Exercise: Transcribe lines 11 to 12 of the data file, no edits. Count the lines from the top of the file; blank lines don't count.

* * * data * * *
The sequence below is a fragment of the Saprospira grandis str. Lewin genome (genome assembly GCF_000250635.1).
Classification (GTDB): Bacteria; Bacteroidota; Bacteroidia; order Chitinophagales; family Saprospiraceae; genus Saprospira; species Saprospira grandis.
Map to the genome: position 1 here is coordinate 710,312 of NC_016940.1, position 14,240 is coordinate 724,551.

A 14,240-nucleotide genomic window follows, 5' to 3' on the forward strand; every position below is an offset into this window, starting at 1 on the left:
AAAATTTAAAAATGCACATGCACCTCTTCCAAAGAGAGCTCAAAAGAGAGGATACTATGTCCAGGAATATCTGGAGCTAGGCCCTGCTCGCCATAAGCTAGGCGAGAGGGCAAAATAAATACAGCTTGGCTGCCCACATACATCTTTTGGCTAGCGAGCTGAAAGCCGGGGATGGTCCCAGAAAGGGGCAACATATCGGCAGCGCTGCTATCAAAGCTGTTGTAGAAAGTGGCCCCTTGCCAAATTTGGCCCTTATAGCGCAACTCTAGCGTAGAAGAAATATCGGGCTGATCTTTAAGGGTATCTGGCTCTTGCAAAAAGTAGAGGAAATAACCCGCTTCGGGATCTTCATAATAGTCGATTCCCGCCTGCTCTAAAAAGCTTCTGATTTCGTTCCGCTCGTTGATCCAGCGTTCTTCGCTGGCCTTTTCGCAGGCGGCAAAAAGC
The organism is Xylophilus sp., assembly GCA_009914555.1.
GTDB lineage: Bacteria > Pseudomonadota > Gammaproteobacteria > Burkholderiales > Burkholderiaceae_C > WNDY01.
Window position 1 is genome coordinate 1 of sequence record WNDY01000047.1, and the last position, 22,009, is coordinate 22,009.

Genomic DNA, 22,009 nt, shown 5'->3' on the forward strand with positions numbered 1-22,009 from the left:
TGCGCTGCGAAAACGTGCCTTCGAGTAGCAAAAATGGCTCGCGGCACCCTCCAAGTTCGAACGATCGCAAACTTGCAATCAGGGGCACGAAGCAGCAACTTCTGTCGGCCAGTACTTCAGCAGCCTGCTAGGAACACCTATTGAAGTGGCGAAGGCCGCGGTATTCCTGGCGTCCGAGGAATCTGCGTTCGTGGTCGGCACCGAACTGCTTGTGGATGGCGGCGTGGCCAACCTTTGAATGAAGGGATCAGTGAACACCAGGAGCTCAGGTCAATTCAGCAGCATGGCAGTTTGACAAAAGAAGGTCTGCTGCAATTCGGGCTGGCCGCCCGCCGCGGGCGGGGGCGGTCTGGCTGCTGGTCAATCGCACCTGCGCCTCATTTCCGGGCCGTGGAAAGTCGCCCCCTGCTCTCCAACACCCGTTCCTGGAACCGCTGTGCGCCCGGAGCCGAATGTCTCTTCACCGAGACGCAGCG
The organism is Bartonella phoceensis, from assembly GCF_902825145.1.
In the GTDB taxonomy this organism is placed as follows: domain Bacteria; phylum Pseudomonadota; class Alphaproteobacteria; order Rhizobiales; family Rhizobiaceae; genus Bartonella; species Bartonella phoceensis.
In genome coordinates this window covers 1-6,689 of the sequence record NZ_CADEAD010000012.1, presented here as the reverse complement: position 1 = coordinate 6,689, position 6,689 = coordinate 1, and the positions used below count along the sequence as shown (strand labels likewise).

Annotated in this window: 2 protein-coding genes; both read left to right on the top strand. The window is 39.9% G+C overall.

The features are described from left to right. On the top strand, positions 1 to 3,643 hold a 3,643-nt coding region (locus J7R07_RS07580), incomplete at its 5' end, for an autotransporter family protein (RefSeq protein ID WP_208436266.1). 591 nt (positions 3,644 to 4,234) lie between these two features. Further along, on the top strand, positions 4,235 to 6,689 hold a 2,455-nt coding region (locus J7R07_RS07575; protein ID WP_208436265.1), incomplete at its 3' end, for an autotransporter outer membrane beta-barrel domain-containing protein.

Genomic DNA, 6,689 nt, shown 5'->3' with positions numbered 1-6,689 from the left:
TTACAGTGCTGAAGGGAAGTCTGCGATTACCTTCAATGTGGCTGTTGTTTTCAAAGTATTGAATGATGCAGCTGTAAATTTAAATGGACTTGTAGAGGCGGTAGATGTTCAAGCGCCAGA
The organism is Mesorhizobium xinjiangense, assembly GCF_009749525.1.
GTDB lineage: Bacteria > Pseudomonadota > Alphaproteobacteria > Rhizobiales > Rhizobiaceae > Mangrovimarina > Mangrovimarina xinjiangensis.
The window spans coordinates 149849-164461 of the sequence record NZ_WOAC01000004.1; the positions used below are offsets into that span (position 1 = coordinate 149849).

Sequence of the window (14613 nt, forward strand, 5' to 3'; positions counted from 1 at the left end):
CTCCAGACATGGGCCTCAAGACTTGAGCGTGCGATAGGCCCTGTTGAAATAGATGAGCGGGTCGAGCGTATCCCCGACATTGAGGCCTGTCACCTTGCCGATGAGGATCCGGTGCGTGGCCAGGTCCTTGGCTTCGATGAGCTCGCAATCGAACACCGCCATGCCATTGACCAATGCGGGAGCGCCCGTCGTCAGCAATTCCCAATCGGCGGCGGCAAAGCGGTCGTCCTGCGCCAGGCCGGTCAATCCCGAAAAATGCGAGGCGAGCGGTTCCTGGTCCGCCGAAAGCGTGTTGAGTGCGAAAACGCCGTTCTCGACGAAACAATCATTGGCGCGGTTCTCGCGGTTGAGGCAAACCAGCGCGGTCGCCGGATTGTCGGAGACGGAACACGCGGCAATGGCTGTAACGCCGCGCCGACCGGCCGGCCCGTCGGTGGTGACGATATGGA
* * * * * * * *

The organism is Bartonella phoceensis, from assembly GCF_902825145.1.
In the GTDB taxonomy this organism is placed as follows: domain Bacteria; phylum Pseudomonadota; class Alphaproteobacteria; order Rhizobiales; family Rhizobiaceae; genus Bartonella; species Bartonella phoceensis.